Many investors claim to be long-term investors, yet they panic and sell all their stocks once a market downturn starts. Real long-term investors remain invested through the peaks and troughs, and eventually reap rewards that short-term investors can only dream of.
To see if you're a real long-term investor, you should ask yourself these ten key questions first.
1. Will you need the money within 10 years? If you'll need your cash within the next decade, don't lock it up in stocks. You don't want to take unnecessary losses or prematurely sell promising stocks just because you need to pay your bills, address an emergency, or make a big purchase.
2. Should you put the stocks in a Roth IRA? A Roth IRA is a great place to put stocks which you never plan to sell. When you place stocks in a Roth IRA, you don't need to pay capital gains taxes on the dividends -- as long as you don't withdraw that dividend income before the age of 59 1/2.
3. Are you reinvesting your dividends? Whether you place your stocks in a Roth IRA or a regular brokerage account, it's always a good idea to reinvest your dividends through a DRIP (dividend reinvestment plan). A DRIP automatically buys shares of the stock with the dividend payment without an added commission.
This strategy compounds your gains over the years. It also smooths out your average price with dollar-cost averaging, by buying more shares at lower prices and fewer shares at higher prices.
4. Can you stomach a 50% drop without selling the stock? Long-term investors have to ride out some brutal declines to realize the true growth potential of their investments. In late August and early September of 1998, shares of Amazon plunged about 40% to a split-adjusted price of under $13. Many investors panicked and sold the stock -- which is worth nearly $1,000 today.
5. Do you have enough cash to buy the dips? Responsible long-term investors always keep enough cash on hand to buy more shares of their favorite stocks when they decline, which reduces their average purchase price. It's a tough contrarian move which reflects Warren Buffett's time-tested advice to be "greedy when others are fearful."
6. Are you keeping up with industry trends? Being a long-term investor doesn't mean blindly holding stocks forever. If a major paradigm shift occurs across an industry, you need to stay invested in the winners and consider dumping the losers.
Amazon, for example, is making it hard for many brick-and-mortar retailers to survive in the over-retailed American market. A decade ago, Apple turned the smartphone market upside down with the iPhone, which torpedoed industry heavyweights like BlackBerry and Nokia.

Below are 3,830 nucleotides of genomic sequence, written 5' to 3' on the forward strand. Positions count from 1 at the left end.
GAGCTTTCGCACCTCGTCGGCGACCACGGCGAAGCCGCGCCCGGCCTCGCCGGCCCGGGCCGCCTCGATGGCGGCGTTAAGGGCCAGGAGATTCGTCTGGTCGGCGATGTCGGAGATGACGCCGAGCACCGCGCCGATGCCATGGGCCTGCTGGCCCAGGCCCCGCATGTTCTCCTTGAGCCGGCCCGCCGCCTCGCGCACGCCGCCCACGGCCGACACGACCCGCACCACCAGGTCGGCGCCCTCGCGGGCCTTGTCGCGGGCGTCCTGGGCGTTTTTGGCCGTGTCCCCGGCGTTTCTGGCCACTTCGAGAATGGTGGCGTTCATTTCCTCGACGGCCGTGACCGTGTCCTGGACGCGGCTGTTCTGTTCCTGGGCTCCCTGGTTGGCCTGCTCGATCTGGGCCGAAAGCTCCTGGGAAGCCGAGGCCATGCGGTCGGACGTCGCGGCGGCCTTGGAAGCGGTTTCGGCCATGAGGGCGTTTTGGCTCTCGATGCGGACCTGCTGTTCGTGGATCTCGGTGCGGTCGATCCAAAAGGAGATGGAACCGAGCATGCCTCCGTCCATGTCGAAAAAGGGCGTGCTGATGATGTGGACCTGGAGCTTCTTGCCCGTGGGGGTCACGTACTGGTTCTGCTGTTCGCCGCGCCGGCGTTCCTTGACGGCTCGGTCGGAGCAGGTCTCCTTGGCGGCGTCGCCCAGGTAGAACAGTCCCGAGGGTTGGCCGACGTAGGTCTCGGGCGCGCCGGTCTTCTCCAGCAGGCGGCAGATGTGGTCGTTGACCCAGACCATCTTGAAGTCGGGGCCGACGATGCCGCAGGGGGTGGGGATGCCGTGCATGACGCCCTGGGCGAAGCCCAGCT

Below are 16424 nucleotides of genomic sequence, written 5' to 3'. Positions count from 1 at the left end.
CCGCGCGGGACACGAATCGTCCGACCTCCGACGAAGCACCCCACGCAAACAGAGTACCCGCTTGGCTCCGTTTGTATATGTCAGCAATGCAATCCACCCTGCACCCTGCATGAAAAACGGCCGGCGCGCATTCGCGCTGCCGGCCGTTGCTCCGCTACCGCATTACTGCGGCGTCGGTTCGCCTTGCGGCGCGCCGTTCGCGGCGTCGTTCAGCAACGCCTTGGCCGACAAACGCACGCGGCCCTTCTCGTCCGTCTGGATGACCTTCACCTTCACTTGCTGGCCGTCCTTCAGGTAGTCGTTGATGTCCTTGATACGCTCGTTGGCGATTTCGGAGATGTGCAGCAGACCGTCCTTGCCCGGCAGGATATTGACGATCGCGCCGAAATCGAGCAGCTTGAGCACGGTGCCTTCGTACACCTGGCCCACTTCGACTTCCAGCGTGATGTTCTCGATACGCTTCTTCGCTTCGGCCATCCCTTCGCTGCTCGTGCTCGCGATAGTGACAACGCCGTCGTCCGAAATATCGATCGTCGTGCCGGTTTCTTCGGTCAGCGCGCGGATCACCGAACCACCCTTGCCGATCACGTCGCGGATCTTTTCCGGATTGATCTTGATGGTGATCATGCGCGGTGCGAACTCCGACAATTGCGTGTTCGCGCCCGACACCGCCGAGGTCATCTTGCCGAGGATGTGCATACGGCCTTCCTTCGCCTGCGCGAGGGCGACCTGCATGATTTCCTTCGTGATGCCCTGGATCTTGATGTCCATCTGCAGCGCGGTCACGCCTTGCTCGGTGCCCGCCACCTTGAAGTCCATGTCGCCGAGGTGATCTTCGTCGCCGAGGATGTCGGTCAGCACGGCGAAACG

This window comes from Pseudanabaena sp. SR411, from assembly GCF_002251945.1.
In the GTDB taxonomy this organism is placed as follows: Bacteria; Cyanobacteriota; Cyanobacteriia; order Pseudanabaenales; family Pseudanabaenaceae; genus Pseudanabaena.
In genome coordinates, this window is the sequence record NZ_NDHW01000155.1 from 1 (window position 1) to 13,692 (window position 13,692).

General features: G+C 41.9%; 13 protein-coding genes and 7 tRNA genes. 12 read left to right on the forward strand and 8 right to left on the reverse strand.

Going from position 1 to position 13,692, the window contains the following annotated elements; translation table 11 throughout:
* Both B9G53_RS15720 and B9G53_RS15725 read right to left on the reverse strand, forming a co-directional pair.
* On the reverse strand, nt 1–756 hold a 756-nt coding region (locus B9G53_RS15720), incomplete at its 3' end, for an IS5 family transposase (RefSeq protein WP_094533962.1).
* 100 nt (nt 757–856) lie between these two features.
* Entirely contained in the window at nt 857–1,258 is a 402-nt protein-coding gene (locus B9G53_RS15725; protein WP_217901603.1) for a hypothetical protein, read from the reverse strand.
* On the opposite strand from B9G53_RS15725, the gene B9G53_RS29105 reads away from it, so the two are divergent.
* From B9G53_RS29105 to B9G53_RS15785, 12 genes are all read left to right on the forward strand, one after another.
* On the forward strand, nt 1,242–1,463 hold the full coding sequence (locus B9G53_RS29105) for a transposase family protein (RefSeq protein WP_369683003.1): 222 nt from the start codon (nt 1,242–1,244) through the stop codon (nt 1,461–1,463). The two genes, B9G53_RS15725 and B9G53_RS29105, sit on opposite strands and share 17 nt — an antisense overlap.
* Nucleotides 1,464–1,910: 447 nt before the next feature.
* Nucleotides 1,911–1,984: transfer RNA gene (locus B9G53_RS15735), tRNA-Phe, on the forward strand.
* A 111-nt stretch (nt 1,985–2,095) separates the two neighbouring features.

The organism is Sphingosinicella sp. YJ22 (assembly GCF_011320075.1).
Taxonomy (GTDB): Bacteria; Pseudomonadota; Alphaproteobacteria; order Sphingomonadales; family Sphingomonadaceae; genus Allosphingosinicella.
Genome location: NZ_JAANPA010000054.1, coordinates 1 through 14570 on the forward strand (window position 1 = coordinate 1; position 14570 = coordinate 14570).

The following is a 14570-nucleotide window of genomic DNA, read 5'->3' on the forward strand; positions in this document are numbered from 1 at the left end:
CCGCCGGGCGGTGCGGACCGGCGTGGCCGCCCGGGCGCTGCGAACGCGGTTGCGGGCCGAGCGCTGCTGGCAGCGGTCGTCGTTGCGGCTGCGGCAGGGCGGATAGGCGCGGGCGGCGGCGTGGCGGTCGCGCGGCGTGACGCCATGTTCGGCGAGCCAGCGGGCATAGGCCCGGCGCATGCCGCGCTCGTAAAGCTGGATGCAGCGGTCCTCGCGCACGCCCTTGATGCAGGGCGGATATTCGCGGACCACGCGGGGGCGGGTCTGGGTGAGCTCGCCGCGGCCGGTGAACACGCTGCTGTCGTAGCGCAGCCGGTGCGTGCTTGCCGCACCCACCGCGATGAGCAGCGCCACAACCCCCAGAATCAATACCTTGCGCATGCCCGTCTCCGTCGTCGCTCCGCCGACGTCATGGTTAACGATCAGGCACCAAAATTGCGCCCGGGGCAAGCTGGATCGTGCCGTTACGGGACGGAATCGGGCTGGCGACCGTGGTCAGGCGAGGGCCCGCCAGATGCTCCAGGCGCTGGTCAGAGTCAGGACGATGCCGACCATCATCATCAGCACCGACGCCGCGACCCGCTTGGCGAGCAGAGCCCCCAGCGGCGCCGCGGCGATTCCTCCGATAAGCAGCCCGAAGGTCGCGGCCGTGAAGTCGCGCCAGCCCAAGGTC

7. Do you read the quarterly reports and listen in on conference calls? If you don't, you'll miss the major challenges that can sink your stock. Long-term investors shouldn't fret over one or two quarterly misses, but if it's an ongoing pattern, it might be time to reevaluate your investing thesis.
8. Do you know when to cut your losses? A decade ago, BlackBerry and Nokia looked like solid long-term investments. But if you didn't cut your losses as they dropped, you would be sitting on some massive losses today. If you did your due diligence (as listed in the previous three points), you would probably have sold them years ago.
9. Does your portfolio include too many cyclical stocks? Investors are sometimes drawn toward cyclical stocks -- like automakers, energy companies, and airlines -- because they look fundamentally cheap. However, these stocks are usually meant to be bought at multi-year lows and sold at multi-year highs.
If you hold them for the long term, they often underperform the market. For example, Chevron rose 26% over the past decade through some very choppy growth, but that compares poorly to the S&P 500's 62% gain. I'm not saying investors should avoid all cyclical stocks, but they shouldn't account for too much of their long-term portfolios.
10. Are you properly diversified? Properly diversifying your portfolio across multiple sectors and asset classes makes market downturns less painful. Every investor defines diversification differently, but I personally keep at least ten stocks in my portfolio with a few bonds on the side.
If too many of your stocks are focused on the same industry, keep the "best in breed" players and sell the others to diversify into other industries. However, never invest in companies you don't understand for the sake of diversification -- always do your homework first.